Top Ten lists are great. When I see a "10 Easy Ways to ..." article, I always click on it, because I want easy. I want tried and true. I want someone to tell me how to do something with guaranteed results.
I wish there was a "10 Easy Ways to Survive the First Holiday Without the One You Love" link I could click on this holiday season. To be honest, I'd settle for 5 ways.
As my family prepares for the upcoming holidays this year, there will be two empty chairs around our table. Tears are streaming down my face as I type this, acknowledging what I wish wasn't true — that my nephew and my mother will not be here. My nephew passed away in January, and my mother in August. They are gone, and never is loss more profoundly felt than around the first holiday without them.
Not celebrating the holidays this year isn't a possibility for us. We still have children at home and can't tell them that the holidays are canceled because our hearts are too full of sorrow. I know they're counting on us for the familiar festivities — the decorating, the holiday meals and gifts, all things that tell them that life goes on.
Even though our lives are now unalterably different. And frankly, I don't know which approach to take this holiday season:
Do we still have a place setting for the ones we've lost?
Do we follow tips in magazines and construct a Memory Tree, strung with pictures of the ones no longer here?
Do we forge ahead and do something so distractedly different, like go on vacation instead of being home?
Do we fill our holiday days with activity and preparation, even when the silence of our loss roars in our hearts?
How do we celebrate the holidays when the ones we love are gone?
When you prepare the stuffing with raisins because your grandmother liked the sweetness of it, or cook the gravy until it's silky smooth because your father-in-law wouldn't accept it any other way, it all triggers memories of how much you miss the ones who are no longer here. What was once familiar now seems foreign, and we have no idea how to plow through.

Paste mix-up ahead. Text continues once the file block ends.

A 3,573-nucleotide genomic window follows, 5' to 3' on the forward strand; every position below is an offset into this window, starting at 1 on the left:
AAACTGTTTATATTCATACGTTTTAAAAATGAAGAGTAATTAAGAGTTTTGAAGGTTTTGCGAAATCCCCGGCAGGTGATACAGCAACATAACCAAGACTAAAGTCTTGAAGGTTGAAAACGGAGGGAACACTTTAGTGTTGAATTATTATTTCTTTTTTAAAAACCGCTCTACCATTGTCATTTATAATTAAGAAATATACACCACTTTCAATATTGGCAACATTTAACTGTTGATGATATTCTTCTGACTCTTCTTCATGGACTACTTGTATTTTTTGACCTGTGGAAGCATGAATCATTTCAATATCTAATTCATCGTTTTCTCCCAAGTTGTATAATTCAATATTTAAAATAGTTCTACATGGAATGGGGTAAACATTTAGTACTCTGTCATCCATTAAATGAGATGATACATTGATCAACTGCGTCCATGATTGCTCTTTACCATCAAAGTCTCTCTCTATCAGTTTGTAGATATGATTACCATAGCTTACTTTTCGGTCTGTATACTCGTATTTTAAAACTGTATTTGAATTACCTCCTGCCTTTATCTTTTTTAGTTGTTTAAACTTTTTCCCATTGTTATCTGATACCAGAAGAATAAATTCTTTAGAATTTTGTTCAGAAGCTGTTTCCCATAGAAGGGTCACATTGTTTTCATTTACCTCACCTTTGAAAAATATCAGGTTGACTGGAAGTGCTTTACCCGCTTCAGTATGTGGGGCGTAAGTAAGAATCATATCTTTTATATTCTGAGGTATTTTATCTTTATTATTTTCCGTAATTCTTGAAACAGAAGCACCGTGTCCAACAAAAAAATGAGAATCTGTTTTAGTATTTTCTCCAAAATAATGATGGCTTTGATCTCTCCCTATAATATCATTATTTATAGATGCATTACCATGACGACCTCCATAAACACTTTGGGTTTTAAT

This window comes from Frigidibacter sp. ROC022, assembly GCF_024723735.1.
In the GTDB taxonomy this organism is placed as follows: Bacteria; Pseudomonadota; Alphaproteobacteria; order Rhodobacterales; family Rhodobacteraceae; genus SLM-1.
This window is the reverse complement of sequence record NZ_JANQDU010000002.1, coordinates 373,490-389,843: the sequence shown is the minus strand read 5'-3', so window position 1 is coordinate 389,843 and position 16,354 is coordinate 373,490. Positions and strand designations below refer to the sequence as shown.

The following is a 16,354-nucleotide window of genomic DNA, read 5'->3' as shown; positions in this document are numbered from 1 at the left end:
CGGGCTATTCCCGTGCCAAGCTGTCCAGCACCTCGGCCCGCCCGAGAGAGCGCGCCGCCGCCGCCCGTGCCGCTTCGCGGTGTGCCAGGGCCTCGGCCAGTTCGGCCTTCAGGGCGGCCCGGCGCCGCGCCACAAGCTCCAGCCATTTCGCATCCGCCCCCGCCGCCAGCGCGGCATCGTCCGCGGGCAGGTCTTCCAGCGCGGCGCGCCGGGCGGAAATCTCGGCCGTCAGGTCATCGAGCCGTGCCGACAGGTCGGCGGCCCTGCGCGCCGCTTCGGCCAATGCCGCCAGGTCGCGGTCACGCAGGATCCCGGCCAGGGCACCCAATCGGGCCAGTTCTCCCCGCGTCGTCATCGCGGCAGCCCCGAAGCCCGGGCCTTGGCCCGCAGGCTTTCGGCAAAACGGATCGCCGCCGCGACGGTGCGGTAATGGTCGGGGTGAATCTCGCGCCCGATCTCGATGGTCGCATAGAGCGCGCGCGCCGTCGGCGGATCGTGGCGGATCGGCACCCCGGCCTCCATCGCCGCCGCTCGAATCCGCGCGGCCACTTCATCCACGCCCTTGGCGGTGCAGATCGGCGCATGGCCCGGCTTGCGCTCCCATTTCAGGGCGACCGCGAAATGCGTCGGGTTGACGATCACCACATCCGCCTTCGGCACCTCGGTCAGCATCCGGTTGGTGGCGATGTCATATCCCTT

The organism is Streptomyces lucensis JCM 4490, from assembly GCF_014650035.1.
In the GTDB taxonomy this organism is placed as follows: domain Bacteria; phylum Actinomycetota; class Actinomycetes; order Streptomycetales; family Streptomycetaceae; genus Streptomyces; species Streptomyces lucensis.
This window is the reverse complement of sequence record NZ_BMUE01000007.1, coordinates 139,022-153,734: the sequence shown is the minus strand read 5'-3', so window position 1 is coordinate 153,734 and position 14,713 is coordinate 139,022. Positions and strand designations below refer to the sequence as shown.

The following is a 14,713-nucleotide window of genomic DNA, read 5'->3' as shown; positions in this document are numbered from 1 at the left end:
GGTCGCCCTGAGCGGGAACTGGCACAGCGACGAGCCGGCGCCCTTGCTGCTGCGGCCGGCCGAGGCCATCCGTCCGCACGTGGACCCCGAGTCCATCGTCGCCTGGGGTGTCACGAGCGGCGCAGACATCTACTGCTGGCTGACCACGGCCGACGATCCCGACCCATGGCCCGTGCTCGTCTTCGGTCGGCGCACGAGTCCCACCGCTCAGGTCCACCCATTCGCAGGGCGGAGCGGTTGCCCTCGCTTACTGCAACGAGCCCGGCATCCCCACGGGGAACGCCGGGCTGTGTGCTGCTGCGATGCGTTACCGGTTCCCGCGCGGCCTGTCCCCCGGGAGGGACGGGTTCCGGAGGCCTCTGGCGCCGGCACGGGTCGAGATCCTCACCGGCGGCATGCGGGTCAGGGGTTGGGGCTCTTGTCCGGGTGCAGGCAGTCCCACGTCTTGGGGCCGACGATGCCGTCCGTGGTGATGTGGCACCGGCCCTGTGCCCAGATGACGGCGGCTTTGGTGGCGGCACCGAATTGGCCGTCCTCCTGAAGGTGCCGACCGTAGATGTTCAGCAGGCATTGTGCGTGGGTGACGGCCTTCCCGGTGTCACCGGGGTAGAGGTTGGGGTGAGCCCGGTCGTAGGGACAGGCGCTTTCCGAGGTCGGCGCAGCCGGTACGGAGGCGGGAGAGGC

Bereavement is especially compounded during the holidays, and this first season of loss is one of the most difficult in the grieving process. As we all know, this time smacks of television and radio commercials showing families — complete and all accounted for — gathering for joyful celebrations. There are no commercials showing the empty chair at the table.
It just feels wrong to celebrate, as if you're ignoring their absence. It also feels wrong to dwell on their loss, especially when you have children at home. What you want is for the ones you love to be around you.
After my nephew's death in January, I began to see a grief counselor. Last week, I asked her for advice on how to navigate the coming holiday season. I told her I wanted to avoid the whole thing altogether, as the sorrow has just knocked the wind out of me.
She put into words what I couldn't, explaining that the loss I felt, besides the obvious grief, was also a break in a pattern. She noted how the holidays make glaring the reality and permanency of the losses I've experienced. It's not limbo anymore — it's right there in the empty chairs. It tells me they are gone, and won't be coming back.
"You can't go around this. You'll have to face it head on. You'll have crushing moments, but you'll have memories, too. You can push it all away for now," she said, "but it will come back again until you live through it. The manner in which you spend the holidays won't change the ache of loss."
I'm still not sure how we're going to handle the next few weeks. All I know is that we have to bravely make our way through it all without stopping the tears or the laughter in those wonderful memories.
We will survive this first season without them, feeling so very fortunate to have loved them so much.